GENERATIONS: Move Beyond the Discourse at Investec Art Fair 24’ - Bubblegum Club

GENERATIONS: Move Beyond the Discourse at Investec Art Fair 24’ 

The start of art week had an air of obvious serendipity to it. Upon settling into my seat on the plane, I took out a book on curatorial practice, making my seatmate ask if I was of the arts. The book went unread, replaced by the discourse spanning the two-hour flight from Johannesburg to Cape Town. We geeked over art, spirituality, NFTs, virtual realities and multidimensionalities of being. 

The Investec Cape Town Art Fair hosted its 11th edition as Africa’s largest art fair from 16-18 February 2024. They presented a new theme: Unbound. Accompanying the theme were the questions: What does it mean to be unbound? How can the experience of art liberate the mind? Is it the role of the fair to make liberations of the mind accessible through art? And what does it mean to bind or unbind it from this expectation? 



In the interest of advocating for beauty, I will share reflections on what I loved observing and engaging. I have to admit, I was refreshed by a general decline in figuration and black portraiture this year. In the absence, was a quiet resurgence of striking photographic works that explored themes of intimacy, materiality and negotiations of space. 

I was captivated by a graduate of the Muholi Art Institute; Lulu Mhlana’s whose series of monochromatic images portray queer love in the intimate space. Even though the influence of Dr Zanele Muholi is palpable, Mhlana is expanding on the archive by capturing the intricacies of the intimate space. As a consequence of some of the images being slightly overexposed, a sense of airiness arises, evoking feelings of warmth, safety and love. 

GENERATIONS was my favourite section at the fair, owing to the congruent pairing of works and artists, coupled with considered spatial design. Curated by Amogelang Moledu and Natasha Becker, this new section housed cross-generational dialogue between 10 African contemporary artists. The dialogue explored the non-linearity of time, idiosyncrasies of artistic practice, lineage-based referencing and material impositions for art making. 

Beneath the site specificity of GENERATIONS, lie under-documented intergenerational intimacies between artists. These intimacies thread themselves through practice, medium, subject matter, the material, mentorship and collaboration. A personal highlight was the geometric flow between the works of Dr Esther Mahlangu and Bonolo Kavula. Though their works vastly differ in medium, their practice speaks to an echoing impulse to probe at materialities of heritage and lineage while contextualising their work within a global art economy.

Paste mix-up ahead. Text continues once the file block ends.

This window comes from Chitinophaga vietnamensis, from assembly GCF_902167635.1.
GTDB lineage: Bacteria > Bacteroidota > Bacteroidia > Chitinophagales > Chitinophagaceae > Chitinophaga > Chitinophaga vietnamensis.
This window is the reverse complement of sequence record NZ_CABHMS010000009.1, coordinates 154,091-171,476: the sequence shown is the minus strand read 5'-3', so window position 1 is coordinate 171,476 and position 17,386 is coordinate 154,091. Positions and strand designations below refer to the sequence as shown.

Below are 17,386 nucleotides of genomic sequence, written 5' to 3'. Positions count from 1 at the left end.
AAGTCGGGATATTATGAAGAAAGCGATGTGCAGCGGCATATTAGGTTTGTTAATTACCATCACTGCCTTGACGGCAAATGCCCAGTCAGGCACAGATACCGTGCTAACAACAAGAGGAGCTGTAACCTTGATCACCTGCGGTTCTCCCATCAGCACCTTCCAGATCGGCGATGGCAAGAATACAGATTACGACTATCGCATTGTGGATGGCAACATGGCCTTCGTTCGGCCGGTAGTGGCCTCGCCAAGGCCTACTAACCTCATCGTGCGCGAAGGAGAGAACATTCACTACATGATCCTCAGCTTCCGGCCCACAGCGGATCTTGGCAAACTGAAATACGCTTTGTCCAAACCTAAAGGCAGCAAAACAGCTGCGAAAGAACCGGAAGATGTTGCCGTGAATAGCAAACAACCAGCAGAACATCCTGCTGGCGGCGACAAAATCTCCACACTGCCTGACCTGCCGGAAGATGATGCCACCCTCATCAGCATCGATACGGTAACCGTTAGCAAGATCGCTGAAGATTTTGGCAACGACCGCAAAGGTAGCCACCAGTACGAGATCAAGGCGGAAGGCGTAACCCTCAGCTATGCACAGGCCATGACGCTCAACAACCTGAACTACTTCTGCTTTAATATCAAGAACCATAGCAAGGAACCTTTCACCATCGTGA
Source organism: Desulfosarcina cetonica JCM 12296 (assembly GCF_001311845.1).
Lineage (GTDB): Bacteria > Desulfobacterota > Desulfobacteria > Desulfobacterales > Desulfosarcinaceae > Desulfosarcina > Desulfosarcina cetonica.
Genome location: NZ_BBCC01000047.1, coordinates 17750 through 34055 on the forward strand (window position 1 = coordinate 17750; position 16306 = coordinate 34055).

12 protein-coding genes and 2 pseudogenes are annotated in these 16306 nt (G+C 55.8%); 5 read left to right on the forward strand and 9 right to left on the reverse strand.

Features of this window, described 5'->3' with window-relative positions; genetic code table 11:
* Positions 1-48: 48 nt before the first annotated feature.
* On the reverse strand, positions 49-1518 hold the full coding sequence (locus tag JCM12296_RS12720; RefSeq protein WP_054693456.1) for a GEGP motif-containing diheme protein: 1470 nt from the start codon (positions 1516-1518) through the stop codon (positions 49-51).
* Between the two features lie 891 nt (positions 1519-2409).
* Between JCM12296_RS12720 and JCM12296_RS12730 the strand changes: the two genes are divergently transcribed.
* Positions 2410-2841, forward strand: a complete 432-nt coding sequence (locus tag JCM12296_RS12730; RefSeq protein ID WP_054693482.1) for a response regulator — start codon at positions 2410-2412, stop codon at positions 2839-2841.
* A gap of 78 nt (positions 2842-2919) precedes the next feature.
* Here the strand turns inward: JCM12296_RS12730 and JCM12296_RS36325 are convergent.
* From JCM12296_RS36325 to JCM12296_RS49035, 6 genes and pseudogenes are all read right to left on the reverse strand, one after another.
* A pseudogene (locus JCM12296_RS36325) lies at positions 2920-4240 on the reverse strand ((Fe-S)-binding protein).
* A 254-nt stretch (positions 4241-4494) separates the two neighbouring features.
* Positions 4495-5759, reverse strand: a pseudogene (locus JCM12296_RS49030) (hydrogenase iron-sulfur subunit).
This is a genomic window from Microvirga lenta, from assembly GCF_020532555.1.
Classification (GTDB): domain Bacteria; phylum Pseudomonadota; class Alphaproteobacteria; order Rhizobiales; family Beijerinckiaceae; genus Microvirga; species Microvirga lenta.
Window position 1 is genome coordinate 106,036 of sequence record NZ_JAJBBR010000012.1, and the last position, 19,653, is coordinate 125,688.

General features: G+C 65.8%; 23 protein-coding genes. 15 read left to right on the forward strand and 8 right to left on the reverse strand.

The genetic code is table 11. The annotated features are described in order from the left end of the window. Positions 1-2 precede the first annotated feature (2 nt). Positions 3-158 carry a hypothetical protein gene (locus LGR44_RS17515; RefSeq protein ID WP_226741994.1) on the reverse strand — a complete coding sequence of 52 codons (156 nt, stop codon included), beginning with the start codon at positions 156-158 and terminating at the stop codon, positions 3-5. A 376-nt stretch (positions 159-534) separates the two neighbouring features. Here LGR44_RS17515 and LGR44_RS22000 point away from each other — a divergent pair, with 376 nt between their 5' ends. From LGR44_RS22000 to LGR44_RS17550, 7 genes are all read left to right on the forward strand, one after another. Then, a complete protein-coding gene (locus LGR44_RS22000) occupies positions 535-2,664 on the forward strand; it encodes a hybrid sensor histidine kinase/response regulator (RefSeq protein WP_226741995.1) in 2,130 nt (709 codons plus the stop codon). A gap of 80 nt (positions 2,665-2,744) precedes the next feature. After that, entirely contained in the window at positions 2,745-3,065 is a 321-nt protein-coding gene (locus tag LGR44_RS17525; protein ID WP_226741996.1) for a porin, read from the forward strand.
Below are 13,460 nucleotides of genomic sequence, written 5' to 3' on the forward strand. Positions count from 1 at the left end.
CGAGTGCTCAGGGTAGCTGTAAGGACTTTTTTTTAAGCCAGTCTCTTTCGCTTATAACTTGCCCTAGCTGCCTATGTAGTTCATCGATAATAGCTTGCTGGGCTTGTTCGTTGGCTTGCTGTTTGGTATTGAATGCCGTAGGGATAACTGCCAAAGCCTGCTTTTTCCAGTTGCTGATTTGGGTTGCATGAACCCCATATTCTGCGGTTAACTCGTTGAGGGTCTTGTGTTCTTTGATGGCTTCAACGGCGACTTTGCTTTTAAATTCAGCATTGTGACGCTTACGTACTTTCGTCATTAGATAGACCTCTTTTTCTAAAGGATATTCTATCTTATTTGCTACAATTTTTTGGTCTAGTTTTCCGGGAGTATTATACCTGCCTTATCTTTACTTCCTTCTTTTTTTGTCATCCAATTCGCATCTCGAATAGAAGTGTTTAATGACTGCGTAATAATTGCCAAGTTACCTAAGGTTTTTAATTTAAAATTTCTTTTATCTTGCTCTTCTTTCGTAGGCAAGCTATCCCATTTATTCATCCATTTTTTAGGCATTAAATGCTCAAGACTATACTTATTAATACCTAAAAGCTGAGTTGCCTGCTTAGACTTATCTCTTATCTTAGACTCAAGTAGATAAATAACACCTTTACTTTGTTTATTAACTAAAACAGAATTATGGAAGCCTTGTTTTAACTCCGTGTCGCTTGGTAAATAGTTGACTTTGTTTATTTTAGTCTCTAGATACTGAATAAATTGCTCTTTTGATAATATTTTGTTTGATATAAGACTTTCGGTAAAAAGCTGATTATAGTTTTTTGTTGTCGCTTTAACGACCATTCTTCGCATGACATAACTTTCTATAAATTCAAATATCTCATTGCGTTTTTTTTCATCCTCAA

The dialogue foregrounded the active manifestations of mathematics, science and perfectionism within the frameworking of African Aesthetics. In Mahlangu’s booth, we saw large-scale acrylic paintings on canvas, screen prints and ikhamba-shaped GRPs on plinths; one had traditional Ndebele patterns, while the other balanced patterns, landscapes with Ndebele women wearing multicoloured blankets and heavy beading painted in acrylic.

In the short film within the Esther Mahlangu retrospective, which opened at the Iziko South African National Gallery on Sunday, she candidly shares “In the beginning your family will help you paint your Cathane. They will come and check if your lines are straight or shaky, if they are not straight, they’ll know that your family didn’t teach you well. What made me want to be good was that I didn’t want to be laughed at by my in-laws. I had to know how.” In the interest of validating diversities of learning modalities, perfectionism and other faculties of education harnessed during transference practices within African sciences should have formal considerations. From this, the legacy of Dr Mahlangu’s success can find a frame outside the narrative that she reached international acclaim with ‘no formal training’. 

Equally meticulous and married to the principles of mathematics, Bonolo Kavula’s practice involves deconstructing shweshwe fabric by punching it into tiny discs and glueing them onto threaded strands. She relies on repetition and precision to create sculptural artworks and hanging dynamic tapestries that create optical illusions and soft shadows. Upon finding out that her works would be in conversation with Dr Mahlangu, Kavula created layered paintings with line work at the surface, adding her signature tiny discs on the outer edge of the frame. 

In this, she inserts herself in conversations of material histories through shweshwe which has global roots but has been appropriated by many African ethnicities. In addition to the curatorial approach moving beyond discourse, the works archive experimental reimaginings of inherited appropriations and inherited indigenous legacies between generations. 



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